He uncovers clues that lead him to travel to the depths of the Amazon rainforest to drink the powerful plant hallucinogen Ayahuasca with Indian shamans, whose paintings contain images of "supernatural beings" identical to the animal-human hybrids depicted in prehistoric caves and rock shelters. And hallucinogens such as mescaline, also produce visionary encounters with exactly the same beings. Scientists at the cutting edge of consciousness research have begun to consider the possibility tha such hallucinations may be real perceptions of other "dimensions".
Could the "supernaturals" first depicted in the painted caves and rock shelters be the ancient teachers of mankind? Could it be that human evolution is not just the "blind", "meaningless" process that Darwin identified, but something else, more purposive and intelligent, that we have barely even begun to understand?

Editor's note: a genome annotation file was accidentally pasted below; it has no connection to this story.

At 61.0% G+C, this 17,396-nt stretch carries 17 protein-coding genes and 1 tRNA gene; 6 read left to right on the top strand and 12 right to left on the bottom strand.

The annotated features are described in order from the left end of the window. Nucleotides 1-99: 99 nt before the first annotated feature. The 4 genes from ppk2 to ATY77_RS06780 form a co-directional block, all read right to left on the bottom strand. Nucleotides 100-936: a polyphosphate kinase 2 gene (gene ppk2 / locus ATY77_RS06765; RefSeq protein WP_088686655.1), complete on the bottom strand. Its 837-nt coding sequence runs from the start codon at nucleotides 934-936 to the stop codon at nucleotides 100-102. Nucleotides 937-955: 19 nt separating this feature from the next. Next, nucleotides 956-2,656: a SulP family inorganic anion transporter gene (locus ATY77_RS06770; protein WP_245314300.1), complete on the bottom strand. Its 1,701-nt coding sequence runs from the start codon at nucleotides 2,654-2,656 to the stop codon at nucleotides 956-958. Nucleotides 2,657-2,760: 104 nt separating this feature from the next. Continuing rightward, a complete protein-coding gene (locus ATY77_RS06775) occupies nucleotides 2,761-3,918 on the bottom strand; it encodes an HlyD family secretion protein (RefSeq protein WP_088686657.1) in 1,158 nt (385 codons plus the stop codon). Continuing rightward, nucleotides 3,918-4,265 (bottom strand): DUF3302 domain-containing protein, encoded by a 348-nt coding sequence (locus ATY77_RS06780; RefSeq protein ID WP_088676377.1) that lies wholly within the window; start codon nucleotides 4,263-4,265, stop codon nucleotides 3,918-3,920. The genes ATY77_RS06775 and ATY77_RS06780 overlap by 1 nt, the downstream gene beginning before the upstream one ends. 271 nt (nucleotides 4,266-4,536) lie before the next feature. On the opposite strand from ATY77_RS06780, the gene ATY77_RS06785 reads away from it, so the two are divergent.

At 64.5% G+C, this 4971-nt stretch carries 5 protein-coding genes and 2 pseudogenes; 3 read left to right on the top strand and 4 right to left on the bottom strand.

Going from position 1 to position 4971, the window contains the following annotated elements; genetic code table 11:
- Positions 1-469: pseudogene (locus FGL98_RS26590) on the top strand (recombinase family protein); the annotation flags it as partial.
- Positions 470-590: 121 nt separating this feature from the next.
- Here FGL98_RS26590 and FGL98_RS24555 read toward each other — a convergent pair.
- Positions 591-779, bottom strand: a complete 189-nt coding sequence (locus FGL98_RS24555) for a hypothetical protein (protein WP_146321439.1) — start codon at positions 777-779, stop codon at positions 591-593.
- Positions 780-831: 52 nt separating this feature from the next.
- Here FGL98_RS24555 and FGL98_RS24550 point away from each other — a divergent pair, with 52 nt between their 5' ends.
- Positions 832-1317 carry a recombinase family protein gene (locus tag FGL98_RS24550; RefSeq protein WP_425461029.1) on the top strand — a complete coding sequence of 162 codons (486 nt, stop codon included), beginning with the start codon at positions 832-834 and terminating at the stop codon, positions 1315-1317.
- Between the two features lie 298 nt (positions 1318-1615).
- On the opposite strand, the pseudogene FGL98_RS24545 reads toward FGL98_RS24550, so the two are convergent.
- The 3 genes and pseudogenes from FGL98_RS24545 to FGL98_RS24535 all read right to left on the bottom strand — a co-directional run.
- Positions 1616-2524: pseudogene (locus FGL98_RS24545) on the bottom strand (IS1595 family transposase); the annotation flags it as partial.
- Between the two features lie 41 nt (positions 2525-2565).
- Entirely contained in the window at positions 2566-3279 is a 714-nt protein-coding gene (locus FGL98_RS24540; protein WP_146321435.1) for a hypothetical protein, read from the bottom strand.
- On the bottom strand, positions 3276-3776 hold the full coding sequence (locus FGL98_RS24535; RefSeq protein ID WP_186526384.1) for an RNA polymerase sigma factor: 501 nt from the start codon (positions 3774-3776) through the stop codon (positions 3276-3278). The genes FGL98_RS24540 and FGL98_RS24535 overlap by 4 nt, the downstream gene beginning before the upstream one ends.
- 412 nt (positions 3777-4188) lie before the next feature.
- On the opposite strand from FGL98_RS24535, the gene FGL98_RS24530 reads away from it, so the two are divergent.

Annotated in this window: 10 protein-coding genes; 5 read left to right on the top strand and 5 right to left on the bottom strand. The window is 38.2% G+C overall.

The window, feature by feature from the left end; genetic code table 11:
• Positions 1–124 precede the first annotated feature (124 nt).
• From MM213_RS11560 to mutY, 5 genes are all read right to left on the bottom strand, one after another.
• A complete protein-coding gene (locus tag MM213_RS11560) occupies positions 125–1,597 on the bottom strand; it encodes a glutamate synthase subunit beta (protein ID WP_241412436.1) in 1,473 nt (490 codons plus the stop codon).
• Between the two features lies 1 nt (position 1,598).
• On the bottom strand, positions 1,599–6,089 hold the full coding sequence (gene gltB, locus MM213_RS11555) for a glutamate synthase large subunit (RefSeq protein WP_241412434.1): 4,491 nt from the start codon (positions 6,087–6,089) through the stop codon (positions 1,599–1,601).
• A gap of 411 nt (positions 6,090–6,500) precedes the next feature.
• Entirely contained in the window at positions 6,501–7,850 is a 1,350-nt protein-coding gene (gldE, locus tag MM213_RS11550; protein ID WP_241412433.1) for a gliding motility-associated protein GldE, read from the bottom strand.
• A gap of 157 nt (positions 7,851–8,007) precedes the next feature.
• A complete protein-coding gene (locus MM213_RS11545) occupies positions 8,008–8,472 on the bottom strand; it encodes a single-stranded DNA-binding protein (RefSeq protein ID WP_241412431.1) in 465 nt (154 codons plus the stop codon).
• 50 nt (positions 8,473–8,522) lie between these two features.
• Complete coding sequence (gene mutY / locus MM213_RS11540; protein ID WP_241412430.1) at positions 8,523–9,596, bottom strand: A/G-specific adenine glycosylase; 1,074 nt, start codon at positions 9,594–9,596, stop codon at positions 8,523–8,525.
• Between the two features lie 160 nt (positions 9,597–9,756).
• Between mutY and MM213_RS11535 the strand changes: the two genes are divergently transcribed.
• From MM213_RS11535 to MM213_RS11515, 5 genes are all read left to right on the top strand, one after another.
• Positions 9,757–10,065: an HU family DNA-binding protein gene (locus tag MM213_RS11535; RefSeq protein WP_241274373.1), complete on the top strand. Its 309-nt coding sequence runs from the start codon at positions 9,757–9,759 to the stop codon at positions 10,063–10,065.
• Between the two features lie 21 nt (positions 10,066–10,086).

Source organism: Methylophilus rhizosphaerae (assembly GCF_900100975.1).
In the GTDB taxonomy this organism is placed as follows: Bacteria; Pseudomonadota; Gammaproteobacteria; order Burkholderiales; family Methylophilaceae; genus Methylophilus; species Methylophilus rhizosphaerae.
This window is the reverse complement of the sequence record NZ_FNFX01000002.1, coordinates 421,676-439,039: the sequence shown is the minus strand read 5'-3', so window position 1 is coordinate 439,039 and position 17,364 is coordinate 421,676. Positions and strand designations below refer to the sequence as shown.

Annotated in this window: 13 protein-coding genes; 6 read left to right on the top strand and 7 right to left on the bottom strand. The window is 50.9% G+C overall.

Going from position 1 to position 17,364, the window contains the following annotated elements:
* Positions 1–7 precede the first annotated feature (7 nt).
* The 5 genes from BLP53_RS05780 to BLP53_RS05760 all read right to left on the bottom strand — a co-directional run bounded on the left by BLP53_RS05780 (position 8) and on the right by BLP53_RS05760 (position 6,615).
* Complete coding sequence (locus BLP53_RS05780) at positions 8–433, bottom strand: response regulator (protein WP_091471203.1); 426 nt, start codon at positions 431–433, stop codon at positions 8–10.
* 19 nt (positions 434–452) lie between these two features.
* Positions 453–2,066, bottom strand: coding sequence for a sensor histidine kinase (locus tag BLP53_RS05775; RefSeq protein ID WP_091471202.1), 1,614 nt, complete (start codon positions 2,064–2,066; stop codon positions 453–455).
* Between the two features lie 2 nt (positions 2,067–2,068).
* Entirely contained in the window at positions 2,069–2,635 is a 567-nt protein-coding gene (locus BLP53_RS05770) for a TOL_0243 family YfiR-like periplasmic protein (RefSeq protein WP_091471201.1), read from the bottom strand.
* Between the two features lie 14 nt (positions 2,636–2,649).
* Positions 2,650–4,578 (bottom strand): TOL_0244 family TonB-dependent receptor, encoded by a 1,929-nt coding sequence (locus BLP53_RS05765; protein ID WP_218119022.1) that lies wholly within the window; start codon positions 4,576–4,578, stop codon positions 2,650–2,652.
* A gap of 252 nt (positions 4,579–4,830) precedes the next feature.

One of the world';s foremost religion journalists offers an unexpected and provocative look at where the Catholic Church is headed--and what the changes will mean for all of us.What will the Catholic Church be like in 100 years? Will there be a woman pope? Will dioceses throughout the United States and the rest of the world go bankrupt from years of scandal? In THE FUTURE CHURCH, John L. Allen puts forth the ten trends he believes will transform the Church into the twenty-second century. From the influence of Catholics in Africa, Asia, and Latin America on doctrine and practices to the impact of multinational organizations on local and ethical standards, Allen delves into the impact of globalization on the Roman Catholic Church and argues that it must rethink fundamental issues, policies, and ways of doing business. Allen shows that over the next century, the Church will have to respond to changes within the institution itself and in the world as a whole whether it is contending with biotechnical advances--including cloning and genetic enhancement--the aging Catholic population, or expanding the roles of the laity.Like Thomas Friedman';s The World Is Flat, THE FUTURE CHURCH establishes a new framework for meeting the challenges of a changing world.From the Hardcover edition.